The role of volatility is also well-researched, especially low volatility. Hayman Minsky, in his “Financial Instability Hypothesis’’ in 1977, analyses the behavioral changes induced by a reduction of volatility, postulating that economic agents observing a low risk are induced to increase risk taking, which may in turn lead to a crisis: “stability is destabilizing”. In a recent study, Jon Danielsson, Director of the Systemic Risk Centre at the LSE, finds unambiguous support for the ‘low volatility channel’, insofar as prolonged periods of low volatility have a strong predictive power over the incidence of a banking crisis, owing to excess lending and excess leverage. The economic impact is the highest if the economy stays in the low volatility environment for five years: a 1% decrease in volatility below its trend translates in a 1.01% increase in the probability of a crisis. He also finds that, counter-intuitively, high volatility has little predictive power: very interesting, when the whole finance world at large is based on retrospective VAR metrics, and equivocates high volatility for high risk.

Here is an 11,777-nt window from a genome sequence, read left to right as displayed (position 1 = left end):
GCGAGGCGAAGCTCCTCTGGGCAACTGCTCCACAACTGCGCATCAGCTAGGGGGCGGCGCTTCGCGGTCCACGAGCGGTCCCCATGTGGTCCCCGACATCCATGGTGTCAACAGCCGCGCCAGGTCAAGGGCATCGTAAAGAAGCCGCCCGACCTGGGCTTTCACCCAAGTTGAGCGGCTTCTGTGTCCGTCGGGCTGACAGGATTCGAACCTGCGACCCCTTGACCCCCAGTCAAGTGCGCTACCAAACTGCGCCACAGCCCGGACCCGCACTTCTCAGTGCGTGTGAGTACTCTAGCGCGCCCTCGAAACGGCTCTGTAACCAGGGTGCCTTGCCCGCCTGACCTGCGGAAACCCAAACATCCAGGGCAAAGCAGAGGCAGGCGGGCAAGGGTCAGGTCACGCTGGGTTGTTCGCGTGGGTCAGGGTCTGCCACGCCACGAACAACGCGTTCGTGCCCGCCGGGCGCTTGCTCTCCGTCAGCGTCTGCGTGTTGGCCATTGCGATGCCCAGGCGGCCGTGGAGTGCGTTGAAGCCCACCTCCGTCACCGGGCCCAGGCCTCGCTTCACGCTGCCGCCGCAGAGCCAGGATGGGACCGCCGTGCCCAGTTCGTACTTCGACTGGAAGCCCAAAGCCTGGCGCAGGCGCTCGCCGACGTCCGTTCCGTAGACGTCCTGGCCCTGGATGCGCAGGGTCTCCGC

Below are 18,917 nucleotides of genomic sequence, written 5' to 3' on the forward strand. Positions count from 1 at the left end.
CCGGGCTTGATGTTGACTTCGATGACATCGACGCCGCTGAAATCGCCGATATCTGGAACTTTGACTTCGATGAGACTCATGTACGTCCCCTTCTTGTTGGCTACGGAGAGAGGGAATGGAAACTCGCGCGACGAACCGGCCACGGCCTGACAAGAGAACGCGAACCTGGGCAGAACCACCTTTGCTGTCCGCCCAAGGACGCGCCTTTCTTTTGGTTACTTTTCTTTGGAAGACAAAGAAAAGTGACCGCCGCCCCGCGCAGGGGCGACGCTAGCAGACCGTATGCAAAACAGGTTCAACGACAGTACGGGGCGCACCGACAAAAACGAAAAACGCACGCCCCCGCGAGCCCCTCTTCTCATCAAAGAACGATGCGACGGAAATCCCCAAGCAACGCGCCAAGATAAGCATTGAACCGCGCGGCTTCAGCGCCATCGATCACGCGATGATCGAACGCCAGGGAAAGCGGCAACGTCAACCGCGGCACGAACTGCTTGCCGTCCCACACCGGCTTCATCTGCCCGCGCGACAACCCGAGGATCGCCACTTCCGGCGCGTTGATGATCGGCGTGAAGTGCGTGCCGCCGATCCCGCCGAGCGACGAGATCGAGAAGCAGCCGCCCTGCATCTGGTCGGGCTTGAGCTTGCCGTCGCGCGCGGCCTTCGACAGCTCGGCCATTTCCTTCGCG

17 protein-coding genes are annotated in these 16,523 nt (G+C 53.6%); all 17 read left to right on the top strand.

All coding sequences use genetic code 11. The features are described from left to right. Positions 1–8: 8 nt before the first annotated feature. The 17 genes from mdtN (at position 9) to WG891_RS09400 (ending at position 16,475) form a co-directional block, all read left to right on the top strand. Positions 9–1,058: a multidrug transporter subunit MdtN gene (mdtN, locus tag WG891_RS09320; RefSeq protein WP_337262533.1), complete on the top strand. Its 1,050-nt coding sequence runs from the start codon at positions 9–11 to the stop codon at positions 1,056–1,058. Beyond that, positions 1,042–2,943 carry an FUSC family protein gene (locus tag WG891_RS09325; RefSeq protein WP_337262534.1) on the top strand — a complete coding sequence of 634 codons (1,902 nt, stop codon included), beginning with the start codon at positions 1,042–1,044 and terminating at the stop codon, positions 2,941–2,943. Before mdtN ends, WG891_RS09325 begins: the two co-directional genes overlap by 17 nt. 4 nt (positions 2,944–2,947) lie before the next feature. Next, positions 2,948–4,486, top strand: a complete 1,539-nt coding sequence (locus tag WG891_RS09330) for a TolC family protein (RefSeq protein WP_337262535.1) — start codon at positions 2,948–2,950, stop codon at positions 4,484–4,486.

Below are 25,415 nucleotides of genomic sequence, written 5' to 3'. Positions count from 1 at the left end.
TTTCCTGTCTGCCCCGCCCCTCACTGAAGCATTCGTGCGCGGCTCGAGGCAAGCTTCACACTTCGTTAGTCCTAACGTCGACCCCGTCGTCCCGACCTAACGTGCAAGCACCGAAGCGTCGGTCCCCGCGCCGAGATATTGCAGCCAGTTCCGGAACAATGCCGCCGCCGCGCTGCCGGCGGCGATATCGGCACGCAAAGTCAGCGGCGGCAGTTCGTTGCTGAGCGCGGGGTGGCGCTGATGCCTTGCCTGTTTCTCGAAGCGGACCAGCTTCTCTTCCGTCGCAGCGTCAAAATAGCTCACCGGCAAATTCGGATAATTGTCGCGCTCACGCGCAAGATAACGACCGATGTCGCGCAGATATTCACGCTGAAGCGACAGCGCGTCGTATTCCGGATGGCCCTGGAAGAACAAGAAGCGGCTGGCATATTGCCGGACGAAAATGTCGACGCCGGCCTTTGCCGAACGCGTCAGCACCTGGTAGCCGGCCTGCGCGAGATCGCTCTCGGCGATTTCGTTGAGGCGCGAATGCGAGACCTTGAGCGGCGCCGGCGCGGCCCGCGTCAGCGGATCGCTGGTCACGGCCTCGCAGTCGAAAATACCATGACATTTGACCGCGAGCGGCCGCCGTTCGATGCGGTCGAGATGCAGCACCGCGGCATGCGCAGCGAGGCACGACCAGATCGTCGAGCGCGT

Both a persistent trend and prolonged low-volatility can lead banks to take excessive risks. But what about their impact on the asset management industry?

Thinking at the hard economic impact of the Great Depression (1929-1932) and the Great Recession (2007-2009), and the eminent role played by banks in both, it comes as little surprise that the banking sector captures all the attention. However, what remains to be looked into, and perhaps more worrying in today’s environment, is the role of prolonged periods of uptrend and low-vol on the asset management industry.

In 2014, the Financial Stability Board (FSB), an international body that makes recommendations to G20 nations on financial risks, published a consultation paper asking whether fund managers might need to be designated as “global systemically important financial institution” or G-SIFI, a step that would involve greater regulation and oversight. It did not result in much, as the industry lobbied in protest, emphasizing the difference between the levered balance sheet of a bank and the business of funds.